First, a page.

July 2022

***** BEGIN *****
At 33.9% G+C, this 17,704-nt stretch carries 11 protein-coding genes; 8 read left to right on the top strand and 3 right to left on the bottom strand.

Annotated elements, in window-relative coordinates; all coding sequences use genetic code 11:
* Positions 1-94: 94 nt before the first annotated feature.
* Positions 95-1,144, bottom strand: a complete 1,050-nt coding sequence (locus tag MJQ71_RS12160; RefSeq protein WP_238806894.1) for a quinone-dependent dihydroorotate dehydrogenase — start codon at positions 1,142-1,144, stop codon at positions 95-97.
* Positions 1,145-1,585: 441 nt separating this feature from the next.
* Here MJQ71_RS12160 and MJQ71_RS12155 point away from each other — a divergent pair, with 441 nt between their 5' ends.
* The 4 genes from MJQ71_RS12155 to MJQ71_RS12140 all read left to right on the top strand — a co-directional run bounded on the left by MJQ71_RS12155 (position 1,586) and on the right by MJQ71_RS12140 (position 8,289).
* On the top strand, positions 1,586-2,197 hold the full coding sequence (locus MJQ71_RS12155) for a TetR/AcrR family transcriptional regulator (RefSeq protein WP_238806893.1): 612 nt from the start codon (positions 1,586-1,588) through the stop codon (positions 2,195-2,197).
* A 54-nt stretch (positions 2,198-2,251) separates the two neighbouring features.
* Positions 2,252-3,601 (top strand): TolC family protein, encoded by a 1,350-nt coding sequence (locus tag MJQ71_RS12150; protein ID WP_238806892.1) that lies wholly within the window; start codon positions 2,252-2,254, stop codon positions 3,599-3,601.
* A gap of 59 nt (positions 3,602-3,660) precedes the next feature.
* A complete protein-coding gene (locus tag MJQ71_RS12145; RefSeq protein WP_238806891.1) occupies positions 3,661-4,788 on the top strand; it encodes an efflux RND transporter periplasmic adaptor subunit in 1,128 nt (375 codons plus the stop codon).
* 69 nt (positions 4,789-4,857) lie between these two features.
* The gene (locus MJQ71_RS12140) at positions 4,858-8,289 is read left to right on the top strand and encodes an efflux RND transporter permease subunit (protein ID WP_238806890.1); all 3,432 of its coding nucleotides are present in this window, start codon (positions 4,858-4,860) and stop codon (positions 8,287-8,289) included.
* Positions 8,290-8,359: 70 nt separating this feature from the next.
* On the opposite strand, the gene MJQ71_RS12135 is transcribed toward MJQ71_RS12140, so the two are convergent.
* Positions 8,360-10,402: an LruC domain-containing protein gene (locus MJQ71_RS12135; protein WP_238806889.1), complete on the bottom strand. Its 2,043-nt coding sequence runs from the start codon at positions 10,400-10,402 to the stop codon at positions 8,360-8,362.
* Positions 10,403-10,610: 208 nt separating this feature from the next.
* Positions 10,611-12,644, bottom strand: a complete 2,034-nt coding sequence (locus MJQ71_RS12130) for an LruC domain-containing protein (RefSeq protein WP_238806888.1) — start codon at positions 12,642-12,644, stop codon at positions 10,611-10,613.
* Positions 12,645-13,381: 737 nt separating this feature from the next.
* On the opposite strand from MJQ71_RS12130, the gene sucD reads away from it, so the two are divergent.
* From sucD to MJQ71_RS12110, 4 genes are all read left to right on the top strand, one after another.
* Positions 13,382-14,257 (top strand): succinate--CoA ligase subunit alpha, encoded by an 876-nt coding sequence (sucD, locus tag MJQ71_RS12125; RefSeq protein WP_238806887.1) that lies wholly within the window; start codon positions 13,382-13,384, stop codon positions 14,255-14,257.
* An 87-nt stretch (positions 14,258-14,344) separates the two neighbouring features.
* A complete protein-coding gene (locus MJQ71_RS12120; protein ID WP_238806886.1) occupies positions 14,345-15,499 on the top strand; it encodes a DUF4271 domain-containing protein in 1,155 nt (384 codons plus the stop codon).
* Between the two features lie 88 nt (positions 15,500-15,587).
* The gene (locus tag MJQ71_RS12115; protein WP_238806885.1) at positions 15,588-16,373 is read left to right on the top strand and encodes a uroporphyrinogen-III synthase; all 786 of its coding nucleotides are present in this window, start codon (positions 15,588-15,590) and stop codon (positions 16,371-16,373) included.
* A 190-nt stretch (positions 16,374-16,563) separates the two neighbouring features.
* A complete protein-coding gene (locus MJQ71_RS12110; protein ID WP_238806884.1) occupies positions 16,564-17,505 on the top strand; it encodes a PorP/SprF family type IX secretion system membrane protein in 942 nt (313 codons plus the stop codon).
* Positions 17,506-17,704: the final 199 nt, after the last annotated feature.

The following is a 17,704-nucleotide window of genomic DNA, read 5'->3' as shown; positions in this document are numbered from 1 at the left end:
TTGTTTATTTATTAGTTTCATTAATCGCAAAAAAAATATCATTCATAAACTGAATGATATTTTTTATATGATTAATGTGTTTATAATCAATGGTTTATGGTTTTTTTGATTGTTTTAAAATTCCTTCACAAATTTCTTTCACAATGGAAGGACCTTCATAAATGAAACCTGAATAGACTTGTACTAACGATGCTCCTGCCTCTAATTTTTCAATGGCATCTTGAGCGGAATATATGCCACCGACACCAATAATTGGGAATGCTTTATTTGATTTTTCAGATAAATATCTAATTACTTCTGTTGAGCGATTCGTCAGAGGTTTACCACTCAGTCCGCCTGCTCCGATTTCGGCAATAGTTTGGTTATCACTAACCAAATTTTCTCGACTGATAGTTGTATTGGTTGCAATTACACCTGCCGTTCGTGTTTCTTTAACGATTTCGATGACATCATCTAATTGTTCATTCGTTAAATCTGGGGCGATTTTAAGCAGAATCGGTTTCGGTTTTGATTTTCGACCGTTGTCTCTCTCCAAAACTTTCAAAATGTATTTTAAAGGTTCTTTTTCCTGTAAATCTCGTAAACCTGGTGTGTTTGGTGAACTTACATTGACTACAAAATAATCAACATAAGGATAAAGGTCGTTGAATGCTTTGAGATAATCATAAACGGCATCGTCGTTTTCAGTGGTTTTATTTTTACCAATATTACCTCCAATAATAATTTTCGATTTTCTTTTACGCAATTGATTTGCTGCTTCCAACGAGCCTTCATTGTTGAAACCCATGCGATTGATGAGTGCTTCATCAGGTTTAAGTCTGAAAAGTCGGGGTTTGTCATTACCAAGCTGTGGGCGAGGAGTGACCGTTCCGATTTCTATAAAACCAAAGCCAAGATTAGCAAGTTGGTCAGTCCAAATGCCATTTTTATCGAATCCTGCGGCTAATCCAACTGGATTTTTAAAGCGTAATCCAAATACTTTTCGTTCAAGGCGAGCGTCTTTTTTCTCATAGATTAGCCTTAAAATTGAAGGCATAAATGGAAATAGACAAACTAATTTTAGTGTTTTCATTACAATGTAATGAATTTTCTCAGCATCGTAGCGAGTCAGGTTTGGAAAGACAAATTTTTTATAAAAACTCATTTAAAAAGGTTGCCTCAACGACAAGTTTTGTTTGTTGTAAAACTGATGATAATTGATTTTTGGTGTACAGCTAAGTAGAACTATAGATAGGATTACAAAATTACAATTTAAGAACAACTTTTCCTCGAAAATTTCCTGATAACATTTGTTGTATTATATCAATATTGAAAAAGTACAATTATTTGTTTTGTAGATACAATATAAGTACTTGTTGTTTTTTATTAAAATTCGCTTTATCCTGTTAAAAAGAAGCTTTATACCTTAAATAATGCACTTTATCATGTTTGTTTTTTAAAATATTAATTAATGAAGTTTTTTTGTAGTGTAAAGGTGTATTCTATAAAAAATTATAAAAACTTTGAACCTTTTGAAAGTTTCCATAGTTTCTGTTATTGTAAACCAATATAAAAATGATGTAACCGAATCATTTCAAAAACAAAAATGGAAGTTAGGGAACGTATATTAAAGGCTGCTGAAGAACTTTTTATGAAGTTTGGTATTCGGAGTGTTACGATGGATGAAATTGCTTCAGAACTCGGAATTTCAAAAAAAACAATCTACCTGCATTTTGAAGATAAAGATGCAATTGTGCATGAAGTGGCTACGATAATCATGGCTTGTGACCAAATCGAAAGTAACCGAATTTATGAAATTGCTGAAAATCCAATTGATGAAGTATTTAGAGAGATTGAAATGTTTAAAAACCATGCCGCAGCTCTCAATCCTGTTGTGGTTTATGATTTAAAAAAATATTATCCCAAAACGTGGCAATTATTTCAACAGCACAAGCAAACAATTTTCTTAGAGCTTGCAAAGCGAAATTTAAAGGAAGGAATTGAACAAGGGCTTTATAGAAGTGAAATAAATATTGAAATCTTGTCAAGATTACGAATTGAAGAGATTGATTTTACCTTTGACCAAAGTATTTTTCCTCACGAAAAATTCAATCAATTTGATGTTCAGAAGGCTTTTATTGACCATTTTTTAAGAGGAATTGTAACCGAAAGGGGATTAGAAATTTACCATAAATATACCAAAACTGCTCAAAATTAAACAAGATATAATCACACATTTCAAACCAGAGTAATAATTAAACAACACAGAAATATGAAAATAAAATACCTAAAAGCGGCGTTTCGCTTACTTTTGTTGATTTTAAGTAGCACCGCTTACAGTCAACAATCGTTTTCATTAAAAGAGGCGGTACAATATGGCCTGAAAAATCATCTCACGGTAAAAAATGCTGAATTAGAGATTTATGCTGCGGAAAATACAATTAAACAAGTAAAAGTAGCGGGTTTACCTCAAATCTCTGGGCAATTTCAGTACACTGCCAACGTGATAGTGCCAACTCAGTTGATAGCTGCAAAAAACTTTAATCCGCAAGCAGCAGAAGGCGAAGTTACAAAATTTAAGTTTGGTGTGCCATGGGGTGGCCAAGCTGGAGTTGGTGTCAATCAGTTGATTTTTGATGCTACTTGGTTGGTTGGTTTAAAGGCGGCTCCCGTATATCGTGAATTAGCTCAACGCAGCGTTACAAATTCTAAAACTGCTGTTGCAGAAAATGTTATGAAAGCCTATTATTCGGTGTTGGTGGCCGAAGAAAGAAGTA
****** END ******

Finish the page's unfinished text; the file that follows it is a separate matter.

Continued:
Page A18 JULY 2022 FUNERAL HOME & CEMETERY NEWS Se c t i on A www.vischerfuneralsupplies.com Funeral Directors Research,Inc. AMRA INSTRUMENT, LLC 623 N. Tower (P.O. Box 359) Centralia, WA 98531 “the shorter the supply line the better off you are” WEB DIRECT GIFT & PRICING TM ® www.amrainstruments.com www.preproomdirect.com “Mr. Gorbachev, tear down this wall.” The words are famous and they made history. But those words were almost never spoken. In his wonderful history book, Rick Beyer shares how that line stayed in the speech and impacted the world. So, how did it come about that President Ronald Reagan on June 12, 1987 said those historic words at the Berlin wall? It all started at a dinner party. Ingeborg Elz from Berlin hosted a dinner party for White House speechwriter Peter Robinson. At the time, Robinson was researching the speech that he was assigned to write for President Reagan’s address in Berlin. In the midst of the conversation that evening, Ingeborg mentioned to Robinson that if Gorbachev really wanted to show that he cared about perestroika then he should just get rid of the wall separating East Berlin from West Berlin. Perestroika is a term that literally means “restructuring” but usually refers to political reform that was taking place in the Soviet Union during the 1980’s. Ingeborg’s words gave Robinson some ideas. But all the words that he put together as he wrote President Reagan’s speech didn’t seem to fit. He had writer’s block. After trying different word combinations, it finally came to him. He decided to be straightforward, blunt, and to the point. The result was the immortal words, “Mr. Gorbachev, tear down this wall.” Robinson had felt that he had hit the right tone for the speech. Unfortunately, he was about the only one in the West Wing who felt that way. Secretary of State George Schultz hated the line and National Security Advisor, General Colin Powell felt that the line had too much of an edge to it. Powell’s fear was that it could provoke the Soviets into making a rash decision. But there was one other person in the West Wing who loved the line. That person was Ronald Reagan. President Reagan’s inner circle began to work on him to Bright Ideas for Funeral Directors with Mark Bowser The Boldness of the Lion’s Roar change hismind.They told the President that it could cause tensions and hurt relations between the United States and the Soviet Union. But President Reagan understood that change usually won’t happen without some form of tension. Tension doesn’t have to be a negative thing. He also understood that sometimes you have to take a hard stand. The debate about that sentence went on for days. Finally, the president had an exchange with Deputy White House Chief of Staff Ken Duberstein. The President said, “I’m the President, aren’t I?” “Yes sir, Mr. President,” said Duberstein.” We’re clear about that.” “So, I get to decide whether the line about tearing down the wall stays in?” said Reagan in more of a statement than a question. “That’s right, sir. It’s your decision.” “Then it stays in,” said Reagan. So, the President stood firm for his beliefs and convictions. What does history show? That he was right. On November 9, 1989, the Berlin wall came down. And finally, once again Germany began to unite West and East into peaceful unity. Sometimes it takes boldness of communication in order to make change happen. Strong communication is like a lion’s roar … it can be heard for miles. Let us lead our teams and communities, not only with courage and wisdom, but with the boldness of the lion’s roar. F U N E R A L H O M E & C E M E T E R Y N E W S w w w . N o m i s P u b l i c a t i o n s . c o m Monthly Columnsonline at Mark Bowser grew up in the funeral industry and knows the challenges and rewards of running a small business. Mark has been a Professional Speaker since 1993 and is one of America’s premier Sales and Success speakers today. He is the author of several books including Sales Success with Zig Ziglar. He is the host of the popular podcast “Let Me Tell You a Story with Mark Bowser.” To book him to speak at your next event then contact him at www.MarkBowser.com or email info@MarkBowser.com. SOUTHFIELD,MI—Sarah Brown-Derbah, manager and director at Haley Funeral Directors, has started a petition for Mattel to create a funeral director Barbie doll. “I’d like to get at least 2000 signatures, but I’m going to collect as many signatures as I can. I would love to exceed that 2000 mark,” says Sarah. She adds that people can leave comments on the petition about why they’d like to see a funeral director Barbie, and that’s very helpful to her cause. Petition for a Funeral Director Barbie By Laurie Esposito-Harley Sarah’s family is Southern Baptist, and all the funerals she had been to when younger were in the church. Then in high school, she was dating a guy who asked her to join him at the funeral of a family friend. She went to the visitation, and that was the first funeral home she had ever seen. Unfortunately – or perhaps fortunately – it was a bad experience, which made Sarah realize that she could provide better service if she were a funeral director. “I didn’t think they were welcoming. They didn’t greet us,” she says. “I thought, ‘Maybe this is an idea of being a funeral director and bringing the quality of service that I think should be there.’ I didn’t know anything it entailed, but I could learn. I could do better.” Both of Sarah’s parents were public school teachers. They were divorced. “My mother’s main concern was that I had a job that would enable me to take care of myself,” Sarah says. She was interested in becoming a funeral director, but her mother didn’t feel that the career was stable. She paid for Sarah to go to college, if she majored in education. She felt that was a stable career choice and told Sarah if she wanted to go back to school for something else after, she could. After she graduated from college, Sarah got married, had a baby, and became a housewife. But she still yearned for something more. Her husband knew she wanted to go to mortuary school and encouraged her to follow that dream. She wanted to go to Wayne State University, but was told that she needed two accounting classes as a prerequisite to enrolling in the program. So, Sarah enrolled at Mary Grove College in Detroit. Since she couldn’t get a loan for two classes and her mother wasn’t paying for college anymore, she entered into the forensic science program and took the two accounting classes that she needed as well. She finished her degree in 2005 and went to mortuary school in 2007, graduating in 2009. Sarah now works for Haley Funeral Directors as the only full-time director on staff. After twelve years of being a licensed funeral director and nearly five years of funeral home management she looks forward to one day owning her own facility. In the meantime she is committed to serving families and being of service to her community. While Sarah has an interest in Barbie dolls, she doesn’t consider herself a collector. “I’m not obsessed with a room full of Barbies,” she says. Her mom would buy her a Barbie for each year she graduated. She has one in a cap and gown from 1997 and one from 2002 when she got her first degree. She got one for when she graduated mortuary school. Sarah was able to acquire the Alpha Kappa Alpha Barbie doll, which came out in 2008, since she is a member of that sorority. She’s collected other Barbies through the years, particularly ones that are meaningful or significant or ones that will increase in value over time. She has several dolls from the Inspiring Women series, including Maya Angelou, Rosa Parks, Catherine Johnson (the human calculator), and Ella Fitzgerald. For ten years, Sarah has been looking for a funeral director Barbie. She noticed that the career line has expanded. There’s an OBGYN, zoologist, pediatrician, police officer, and firefighter, among others. But no funeral director. “I thought the pandemic would have brought her out,” says Sarah. Funeral homes were bombarded with death and trying to serve people with the death rate skyrocketing. Funeral directors were identified as front line and essential workers. But still no funeral director Barbie. Women have been involved in funeral service for a long time, Sarah explains how women often prepared the dead. “Look at Jesus,” she adds. It wasn’t until we became industrialists and men made caskets before they took over the funeral industry. Even now 60-70% of students in mortuary science are women. Sarah asks, “Why are we being overlooked?” Sarah feels as if there are numerous good reasons for Mattel to create a funeral director Barbie. Firstly, it will inspire the next generation of little girls. “Women don’t think of this as a career. Barbie’s already talking about careers; add funeral director to the mix,” says Sarah. All the careers that Barbie represents have a role in the community, help people, and care. Funeral director fits that framework. Secondly, it would be a tribute to women in the funeral industry. “We’ve been in the shadows for a long time,” Sarah says, adding that many women collect meaningful Barbies and would be interested in one that represents their career. Continued on page A26 Sarah Brown-Derbah